The show would end and Petty would come back for an encore or two, usually “American Girl” or “Free Fallin,’” and we’d march back to our parking spot. We’d wait an hour or two for the stragglers, enjoying the few warm beers we’d intentionally left behind for that very instance. We’d recount our stories from the lawn for each other. Who puked on a neighboring couple. Who made out with some girl from up north during “Breakdown.” Who got punched in the face. There were always a few of us that never made it back to the van. They met a willing girl who took them home or caught a ride with some others they ran into from back home. 

We knew we weren’t leaving anyone behind, as they knew we would only wait so long in the parking lot. We’d find them back at the beach in a few days time to hear tell of their weekend with some girl they met who took them home and how they partied for the rest of the weekend in this girl’s hometown. Or how they ended up kicked out early in the show, passed out on a curb in the parking lot shortly thereafter only to be woken by security once the parking lots had cleared. They’d called their moms or their dads or if they were lucky, a brother, sister or understanding friend, who drove up the Parkway at one in the morning to pick them up and get them back to Tuckerton.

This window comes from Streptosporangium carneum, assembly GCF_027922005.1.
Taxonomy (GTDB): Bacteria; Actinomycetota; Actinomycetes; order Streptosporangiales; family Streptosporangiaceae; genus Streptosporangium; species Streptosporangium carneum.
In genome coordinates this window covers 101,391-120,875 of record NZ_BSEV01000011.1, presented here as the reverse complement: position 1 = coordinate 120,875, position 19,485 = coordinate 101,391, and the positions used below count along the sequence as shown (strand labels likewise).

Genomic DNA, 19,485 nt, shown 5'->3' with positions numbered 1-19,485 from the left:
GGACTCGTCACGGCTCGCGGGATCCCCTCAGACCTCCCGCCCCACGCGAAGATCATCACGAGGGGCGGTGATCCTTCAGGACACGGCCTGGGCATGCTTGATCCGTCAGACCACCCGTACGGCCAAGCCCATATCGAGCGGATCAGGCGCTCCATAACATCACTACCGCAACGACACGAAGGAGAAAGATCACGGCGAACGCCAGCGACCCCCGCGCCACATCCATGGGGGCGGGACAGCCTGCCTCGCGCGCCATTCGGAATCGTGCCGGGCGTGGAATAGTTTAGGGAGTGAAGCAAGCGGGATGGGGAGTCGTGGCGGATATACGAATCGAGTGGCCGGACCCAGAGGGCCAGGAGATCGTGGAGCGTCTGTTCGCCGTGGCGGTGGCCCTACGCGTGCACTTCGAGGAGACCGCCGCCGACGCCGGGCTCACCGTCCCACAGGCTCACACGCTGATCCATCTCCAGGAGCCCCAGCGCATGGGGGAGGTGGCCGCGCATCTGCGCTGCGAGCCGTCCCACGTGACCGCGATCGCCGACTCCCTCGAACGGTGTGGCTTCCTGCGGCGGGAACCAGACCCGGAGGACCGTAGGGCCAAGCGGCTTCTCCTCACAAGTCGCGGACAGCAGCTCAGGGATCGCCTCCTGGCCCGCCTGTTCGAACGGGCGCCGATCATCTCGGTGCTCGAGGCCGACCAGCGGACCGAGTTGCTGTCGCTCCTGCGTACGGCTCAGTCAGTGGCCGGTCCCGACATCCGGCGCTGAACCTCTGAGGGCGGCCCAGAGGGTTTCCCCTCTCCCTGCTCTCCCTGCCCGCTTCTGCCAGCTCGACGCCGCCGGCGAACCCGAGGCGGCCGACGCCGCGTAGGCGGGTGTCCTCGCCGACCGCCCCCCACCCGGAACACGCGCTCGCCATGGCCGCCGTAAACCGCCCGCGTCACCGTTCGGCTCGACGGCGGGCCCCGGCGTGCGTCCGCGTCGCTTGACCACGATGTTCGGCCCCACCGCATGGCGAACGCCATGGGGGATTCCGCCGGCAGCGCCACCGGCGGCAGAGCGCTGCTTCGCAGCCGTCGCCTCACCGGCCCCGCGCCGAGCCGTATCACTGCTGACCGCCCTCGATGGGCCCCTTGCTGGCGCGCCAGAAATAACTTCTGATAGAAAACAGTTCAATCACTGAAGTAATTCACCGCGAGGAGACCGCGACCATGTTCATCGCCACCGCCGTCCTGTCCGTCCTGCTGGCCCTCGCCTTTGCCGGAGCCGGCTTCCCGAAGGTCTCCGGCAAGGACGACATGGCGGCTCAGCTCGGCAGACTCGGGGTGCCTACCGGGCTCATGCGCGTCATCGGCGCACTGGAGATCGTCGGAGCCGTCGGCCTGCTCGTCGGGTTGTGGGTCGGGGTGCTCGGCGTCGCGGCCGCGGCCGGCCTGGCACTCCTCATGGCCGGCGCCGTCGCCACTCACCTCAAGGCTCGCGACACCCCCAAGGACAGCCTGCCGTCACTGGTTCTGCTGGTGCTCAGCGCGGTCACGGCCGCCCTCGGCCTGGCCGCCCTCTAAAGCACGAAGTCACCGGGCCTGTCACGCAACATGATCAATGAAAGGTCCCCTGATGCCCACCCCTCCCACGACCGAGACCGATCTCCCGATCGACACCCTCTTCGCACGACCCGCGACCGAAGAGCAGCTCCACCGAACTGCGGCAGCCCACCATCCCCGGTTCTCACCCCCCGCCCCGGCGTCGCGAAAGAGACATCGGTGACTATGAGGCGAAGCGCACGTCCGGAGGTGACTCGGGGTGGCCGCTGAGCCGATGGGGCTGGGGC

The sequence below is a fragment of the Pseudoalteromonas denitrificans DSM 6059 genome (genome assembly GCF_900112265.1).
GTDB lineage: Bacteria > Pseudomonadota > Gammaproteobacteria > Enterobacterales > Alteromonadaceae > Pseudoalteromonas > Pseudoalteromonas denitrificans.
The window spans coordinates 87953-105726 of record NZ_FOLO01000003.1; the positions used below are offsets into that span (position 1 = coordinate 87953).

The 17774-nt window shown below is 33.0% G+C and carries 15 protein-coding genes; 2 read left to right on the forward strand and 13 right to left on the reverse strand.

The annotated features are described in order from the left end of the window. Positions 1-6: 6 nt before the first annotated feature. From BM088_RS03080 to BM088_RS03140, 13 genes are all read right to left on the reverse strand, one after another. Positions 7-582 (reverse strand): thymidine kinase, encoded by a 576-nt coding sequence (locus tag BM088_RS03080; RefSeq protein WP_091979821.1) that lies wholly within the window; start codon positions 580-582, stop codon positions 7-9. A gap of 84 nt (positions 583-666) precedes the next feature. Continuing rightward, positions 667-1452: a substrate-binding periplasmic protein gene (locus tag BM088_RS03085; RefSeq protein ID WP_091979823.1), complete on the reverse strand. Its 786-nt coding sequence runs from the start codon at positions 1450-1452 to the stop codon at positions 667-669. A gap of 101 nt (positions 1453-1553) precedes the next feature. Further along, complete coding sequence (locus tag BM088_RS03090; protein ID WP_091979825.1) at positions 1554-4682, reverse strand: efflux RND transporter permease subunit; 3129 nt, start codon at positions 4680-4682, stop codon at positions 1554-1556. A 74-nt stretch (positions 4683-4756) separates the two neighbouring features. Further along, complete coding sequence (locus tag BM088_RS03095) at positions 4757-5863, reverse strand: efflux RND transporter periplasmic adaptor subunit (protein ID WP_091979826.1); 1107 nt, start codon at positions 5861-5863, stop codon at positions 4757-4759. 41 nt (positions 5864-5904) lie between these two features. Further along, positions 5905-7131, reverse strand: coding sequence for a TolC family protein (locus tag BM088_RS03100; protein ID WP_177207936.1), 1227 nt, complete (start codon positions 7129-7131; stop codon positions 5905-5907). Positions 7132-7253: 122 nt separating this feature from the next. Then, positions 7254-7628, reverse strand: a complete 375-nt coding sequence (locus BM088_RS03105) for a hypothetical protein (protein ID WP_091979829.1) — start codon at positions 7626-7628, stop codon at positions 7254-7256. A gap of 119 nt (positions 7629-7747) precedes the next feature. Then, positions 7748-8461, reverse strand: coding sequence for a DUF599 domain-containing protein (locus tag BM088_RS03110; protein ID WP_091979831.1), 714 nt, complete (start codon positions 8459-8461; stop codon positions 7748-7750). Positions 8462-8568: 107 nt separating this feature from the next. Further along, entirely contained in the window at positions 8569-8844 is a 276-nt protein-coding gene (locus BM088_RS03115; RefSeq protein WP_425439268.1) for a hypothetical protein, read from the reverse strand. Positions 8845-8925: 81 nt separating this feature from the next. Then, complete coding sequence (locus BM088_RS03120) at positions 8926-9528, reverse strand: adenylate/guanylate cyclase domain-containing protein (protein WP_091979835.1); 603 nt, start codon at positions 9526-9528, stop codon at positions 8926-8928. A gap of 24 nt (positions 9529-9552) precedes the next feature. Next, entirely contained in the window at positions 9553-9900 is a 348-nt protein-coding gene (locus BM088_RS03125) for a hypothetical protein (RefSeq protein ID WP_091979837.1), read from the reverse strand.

Soon the sun would be lower in the sky and the winds off the Atlantic would chill. Soon we’d head back to our colleges. Soon we’d disperse. 

I don’t mourn for Tom Petty, as I don’t for any celebrity. I have suffered enough loss in my life to not waste a minute of my ever-dwindling time being sad about someone who never knew who I was, nor could have ever cared.

Still, I do mourn and the core of my sadness is not that there will be no more Tom Petty albums or shows or interviews just like there will be no more David Bowie or Charles Bradley or Those Darlins albums or shows or interviews. 

Today I mourn my youth. I mourn the times that are gone that can never return. I mourn the beers and the friends and the little mudslide that during that one show that started out with just the few of us and ended up encompassing almost the entirety of the PNC Bank Center’s lawn. 

I mourn the parking lot beerathons and trying to meet a girl on the lawn that might make out with me during “Yer So Bad” or “Even The Losers.”

I remember the trips up the Parkway on on-sale day. I remember the girls and the beach and the beers and the awful humidity of a New Jersey summer. I remember no responsibilities and the cigarettes and the decisions that would have no ramifications beyond that night. I remember staying up until sunrise. 

I remember those guys. I remember the ones I still see all the time. I remember the ones I don’t see so much anymore. I remember the dead ones. I remember the ODs, the car wrecks, the suicides. I remember the ones who still call me every week or on my birthday or on Mother’s Day just to make sure I’m doing okay. 

I don’t mourn Tom Petty. 

And though I’m happy with the man I’ve become, the husband I am and the father I am soon to be, today, in the wake of the death of the Heartbreaker himself, I mourn a large part of my history. I mourn my past. I mourn myself. 

Author of the Article: Michael Venutolo-Mantovani

Guitar player who occasionally writes stories in a quiet corner of Chapel Hill, North Carolina.